In the past six years, guard Geoff Schwartz has played for three different teams in the National Football League – Carolina, Minnesota, and Kansas City.
The New York Giants will be his fourth team since he entered the league in 2008 as a seventh-round draft pick of the Panthers, for whom he played four seasons. So change is something with which he is well accustomed.
“I’ve been used to change. I’ve dealt with it before,” Schwartz said following the Giants’ second day of their mandatory minicamp.
At 6, 6′ and 340 pounds, Schwartz, who played his college ball at the University of Oregon was a three year starter at right tackle for the Ducks. He was a named a second-team All-Pac-10 selection his senior season.
In 2009, his second season with the Panthers, he played in all 16 games, starting three. That year, Schwartz was part of an offensive line helped Carolina set team records of 2,498 rushing yards and 123 first downs.
The rushing yards in particular were impressive as running backs DeAngelo Williams and Jonathan Stewart each rushed for more than 1,100 yards in the same season, the first NFL teammates to do so.
In 2010, Schwartz started 16 games, the first five at right tackle and the last 11 at right guard.
The following season, he suffered a right hip injury during training camp and didn’t play that season.
He spent the 2012 season with the Vikings where he played 13 games at right guard, helping running back Adrian Peterson rush for 2,097 yards.
Last year, Schwartz played for the Kansas City Chiefs, and started seven games while playing in a total of 16. He moved into the starting lineup at right guard toward the end of the season, and earning an 18.6 overall grade by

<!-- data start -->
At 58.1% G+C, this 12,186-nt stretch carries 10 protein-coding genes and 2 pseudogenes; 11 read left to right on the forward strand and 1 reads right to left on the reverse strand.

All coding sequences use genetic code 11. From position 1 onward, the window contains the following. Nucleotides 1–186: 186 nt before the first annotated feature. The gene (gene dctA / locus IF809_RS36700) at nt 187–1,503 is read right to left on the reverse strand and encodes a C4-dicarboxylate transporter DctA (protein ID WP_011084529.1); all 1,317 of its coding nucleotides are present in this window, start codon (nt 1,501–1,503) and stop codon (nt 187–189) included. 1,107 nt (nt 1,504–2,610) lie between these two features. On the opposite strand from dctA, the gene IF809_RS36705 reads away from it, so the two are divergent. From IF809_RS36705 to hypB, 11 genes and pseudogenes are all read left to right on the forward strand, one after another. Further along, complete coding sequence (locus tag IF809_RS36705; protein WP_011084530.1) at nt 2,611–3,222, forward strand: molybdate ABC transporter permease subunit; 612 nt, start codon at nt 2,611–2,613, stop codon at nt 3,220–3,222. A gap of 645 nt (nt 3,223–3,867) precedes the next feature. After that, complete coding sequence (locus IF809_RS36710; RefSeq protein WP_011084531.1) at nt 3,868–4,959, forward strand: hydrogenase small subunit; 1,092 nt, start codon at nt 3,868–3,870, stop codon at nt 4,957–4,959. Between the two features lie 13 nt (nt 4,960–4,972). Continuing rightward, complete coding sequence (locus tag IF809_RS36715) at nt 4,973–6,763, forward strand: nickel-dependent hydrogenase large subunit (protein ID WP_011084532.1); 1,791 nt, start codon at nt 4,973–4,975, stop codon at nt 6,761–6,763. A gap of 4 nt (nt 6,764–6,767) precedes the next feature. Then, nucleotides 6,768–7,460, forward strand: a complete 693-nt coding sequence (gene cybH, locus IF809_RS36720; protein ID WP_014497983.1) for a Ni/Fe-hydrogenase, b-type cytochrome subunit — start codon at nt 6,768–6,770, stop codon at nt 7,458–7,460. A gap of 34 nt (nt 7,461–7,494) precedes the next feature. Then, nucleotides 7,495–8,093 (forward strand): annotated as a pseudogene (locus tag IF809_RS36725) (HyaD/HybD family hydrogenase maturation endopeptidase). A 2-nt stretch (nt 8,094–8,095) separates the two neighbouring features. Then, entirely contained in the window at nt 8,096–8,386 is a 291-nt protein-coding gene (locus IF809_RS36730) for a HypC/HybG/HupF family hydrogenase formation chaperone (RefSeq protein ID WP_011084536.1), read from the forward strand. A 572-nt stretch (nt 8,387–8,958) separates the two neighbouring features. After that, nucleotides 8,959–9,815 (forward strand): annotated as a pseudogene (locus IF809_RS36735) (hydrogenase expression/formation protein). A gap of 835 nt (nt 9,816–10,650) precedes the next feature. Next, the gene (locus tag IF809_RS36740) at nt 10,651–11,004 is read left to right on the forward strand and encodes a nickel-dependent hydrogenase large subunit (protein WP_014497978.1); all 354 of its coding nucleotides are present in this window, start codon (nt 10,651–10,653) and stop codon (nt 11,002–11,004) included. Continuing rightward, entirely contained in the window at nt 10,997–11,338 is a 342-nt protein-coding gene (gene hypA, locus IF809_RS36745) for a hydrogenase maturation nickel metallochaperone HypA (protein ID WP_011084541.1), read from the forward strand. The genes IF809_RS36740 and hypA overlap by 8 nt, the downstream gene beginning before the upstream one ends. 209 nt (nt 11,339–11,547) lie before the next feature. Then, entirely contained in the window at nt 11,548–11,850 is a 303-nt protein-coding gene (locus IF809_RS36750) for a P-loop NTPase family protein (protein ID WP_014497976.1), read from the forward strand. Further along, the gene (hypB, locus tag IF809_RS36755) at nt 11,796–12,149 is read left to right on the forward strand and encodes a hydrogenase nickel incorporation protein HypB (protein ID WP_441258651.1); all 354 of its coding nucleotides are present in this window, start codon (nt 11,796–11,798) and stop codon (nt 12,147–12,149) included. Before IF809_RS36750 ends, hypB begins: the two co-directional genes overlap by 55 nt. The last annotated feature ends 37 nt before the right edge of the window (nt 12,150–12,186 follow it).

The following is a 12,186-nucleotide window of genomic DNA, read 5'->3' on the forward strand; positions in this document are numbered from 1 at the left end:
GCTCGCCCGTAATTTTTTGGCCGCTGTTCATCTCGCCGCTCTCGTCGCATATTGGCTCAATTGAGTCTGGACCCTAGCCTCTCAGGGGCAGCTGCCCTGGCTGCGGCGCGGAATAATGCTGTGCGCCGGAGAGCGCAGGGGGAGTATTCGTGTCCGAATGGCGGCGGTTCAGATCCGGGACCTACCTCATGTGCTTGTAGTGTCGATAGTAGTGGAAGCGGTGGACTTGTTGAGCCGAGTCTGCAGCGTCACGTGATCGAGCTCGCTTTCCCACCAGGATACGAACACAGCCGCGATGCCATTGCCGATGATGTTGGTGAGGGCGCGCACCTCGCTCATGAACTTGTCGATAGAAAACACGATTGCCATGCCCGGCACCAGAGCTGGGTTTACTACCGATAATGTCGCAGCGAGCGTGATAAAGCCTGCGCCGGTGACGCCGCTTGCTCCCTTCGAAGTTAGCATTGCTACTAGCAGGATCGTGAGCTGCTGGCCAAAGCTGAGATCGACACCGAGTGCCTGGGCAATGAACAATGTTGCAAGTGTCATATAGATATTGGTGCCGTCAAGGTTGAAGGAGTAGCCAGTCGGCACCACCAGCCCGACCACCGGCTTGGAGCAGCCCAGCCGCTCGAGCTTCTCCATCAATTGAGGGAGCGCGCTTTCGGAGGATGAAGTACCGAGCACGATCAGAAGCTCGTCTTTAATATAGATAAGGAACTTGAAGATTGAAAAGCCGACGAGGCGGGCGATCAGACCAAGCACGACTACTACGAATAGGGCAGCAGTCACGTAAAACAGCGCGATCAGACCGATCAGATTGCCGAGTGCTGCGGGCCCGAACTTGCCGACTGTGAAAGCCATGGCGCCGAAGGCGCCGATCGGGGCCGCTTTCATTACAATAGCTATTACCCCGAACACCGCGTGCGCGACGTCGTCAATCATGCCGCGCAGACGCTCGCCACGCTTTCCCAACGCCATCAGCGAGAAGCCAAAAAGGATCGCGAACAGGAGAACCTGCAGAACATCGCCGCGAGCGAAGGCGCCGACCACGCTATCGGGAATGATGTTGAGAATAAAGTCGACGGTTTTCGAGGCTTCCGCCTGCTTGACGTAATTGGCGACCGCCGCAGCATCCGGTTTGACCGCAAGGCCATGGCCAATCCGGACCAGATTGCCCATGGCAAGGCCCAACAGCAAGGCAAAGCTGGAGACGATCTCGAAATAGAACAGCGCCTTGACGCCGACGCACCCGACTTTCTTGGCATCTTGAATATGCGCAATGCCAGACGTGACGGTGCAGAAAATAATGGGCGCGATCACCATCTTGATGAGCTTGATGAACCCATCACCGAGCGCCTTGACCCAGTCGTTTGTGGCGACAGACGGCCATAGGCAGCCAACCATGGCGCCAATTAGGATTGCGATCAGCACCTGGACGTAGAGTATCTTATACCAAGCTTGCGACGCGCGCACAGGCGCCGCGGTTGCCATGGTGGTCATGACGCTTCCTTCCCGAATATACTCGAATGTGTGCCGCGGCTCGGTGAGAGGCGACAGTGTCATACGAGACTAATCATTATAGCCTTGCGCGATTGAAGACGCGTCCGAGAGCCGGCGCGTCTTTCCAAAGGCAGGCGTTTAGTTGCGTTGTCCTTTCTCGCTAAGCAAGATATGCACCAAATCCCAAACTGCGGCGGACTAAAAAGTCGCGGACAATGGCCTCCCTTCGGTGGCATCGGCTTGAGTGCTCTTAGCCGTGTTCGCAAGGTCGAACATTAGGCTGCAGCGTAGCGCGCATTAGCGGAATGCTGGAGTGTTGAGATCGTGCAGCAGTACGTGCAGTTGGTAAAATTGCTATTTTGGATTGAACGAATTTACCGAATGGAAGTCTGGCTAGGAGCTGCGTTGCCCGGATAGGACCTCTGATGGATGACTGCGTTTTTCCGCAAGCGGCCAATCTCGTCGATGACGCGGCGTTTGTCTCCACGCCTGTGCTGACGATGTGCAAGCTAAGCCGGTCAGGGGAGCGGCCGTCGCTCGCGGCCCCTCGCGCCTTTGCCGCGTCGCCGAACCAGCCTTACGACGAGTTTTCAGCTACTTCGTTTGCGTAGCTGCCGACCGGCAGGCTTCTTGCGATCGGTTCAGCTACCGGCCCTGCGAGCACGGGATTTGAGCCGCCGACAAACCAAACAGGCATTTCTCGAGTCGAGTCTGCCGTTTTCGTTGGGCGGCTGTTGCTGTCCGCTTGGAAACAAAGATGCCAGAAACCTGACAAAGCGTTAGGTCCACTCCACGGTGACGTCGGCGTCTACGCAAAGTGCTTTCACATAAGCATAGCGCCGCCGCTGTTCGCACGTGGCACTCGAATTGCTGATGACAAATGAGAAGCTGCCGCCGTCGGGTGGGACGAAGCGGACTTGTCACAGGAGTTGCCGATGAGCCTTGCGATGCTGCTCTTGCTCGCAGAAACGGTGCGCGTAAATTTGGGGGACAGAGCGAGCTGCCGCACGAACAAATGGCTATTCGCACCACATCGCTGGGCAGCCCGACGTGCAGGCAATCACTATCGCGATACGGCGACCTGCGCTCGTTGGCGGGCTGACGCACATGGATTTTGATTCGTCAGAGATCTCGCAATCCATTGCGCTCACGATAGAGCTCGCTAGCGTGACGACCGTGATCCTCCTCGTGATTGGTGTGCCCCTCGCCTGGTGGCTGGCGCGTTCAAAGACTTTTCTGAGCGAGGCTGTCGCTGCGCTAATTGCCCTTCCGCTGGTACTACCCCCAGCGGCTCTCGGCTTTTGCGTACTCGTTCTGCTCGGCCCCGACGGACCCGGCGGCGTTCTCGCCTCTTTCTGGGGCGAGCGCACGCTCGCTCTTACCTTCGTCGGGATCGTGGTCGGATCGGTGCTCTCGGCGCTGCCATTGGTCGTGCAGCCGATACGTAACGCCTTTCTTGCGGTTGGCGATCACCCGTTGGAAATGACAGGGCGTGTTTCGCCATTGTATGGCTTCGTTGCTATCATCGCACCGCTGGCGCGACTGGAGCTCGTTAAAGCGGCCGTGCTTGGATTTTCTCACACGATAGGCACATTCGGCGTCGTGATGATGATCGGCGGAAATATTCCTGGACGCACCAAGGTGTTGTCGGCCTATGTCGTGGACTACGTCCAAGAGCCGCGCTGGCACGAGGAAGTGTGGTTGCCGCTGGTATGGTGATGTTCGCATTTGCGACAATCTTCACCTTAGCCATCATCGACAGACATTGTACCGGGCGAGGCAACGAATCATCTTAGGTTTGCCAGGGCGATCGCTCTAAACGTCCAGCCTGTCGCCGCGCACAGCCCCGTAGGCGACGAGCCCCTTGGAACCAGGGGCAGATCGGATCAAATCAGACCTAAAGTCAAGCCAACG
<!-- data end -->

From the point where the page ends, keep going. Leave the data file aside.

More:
ProFootball Focus, the highest of any Chiefs offensive linemen.
Now, entering the 2014 season, Schwartz is starting year one of a four-year $16.8 million contract where he will play left guard.
Given his experience he’s had with other teams, Schwartz said that his transition as a Giant has gone smoothly. He attributed this in part to lessons learned when he left the Panthers in 2011.
“When I first got to Minnesota, my first team I went to after Carolina, I thought everything was done the same way,” he said.
“I learned over time that you have to adapt to the new culture, everything’s different,” he continued. “I didn’t know that. Every locker room is different and every staff is different and that is what you learn coming to a new team like the Giants.”
That lesson, Schwartz said, will serve him well as he prepares to begin his first training camp next month as a member of the Giants.
“You have to have an open mind about what’s going to happen because it’s different every year.”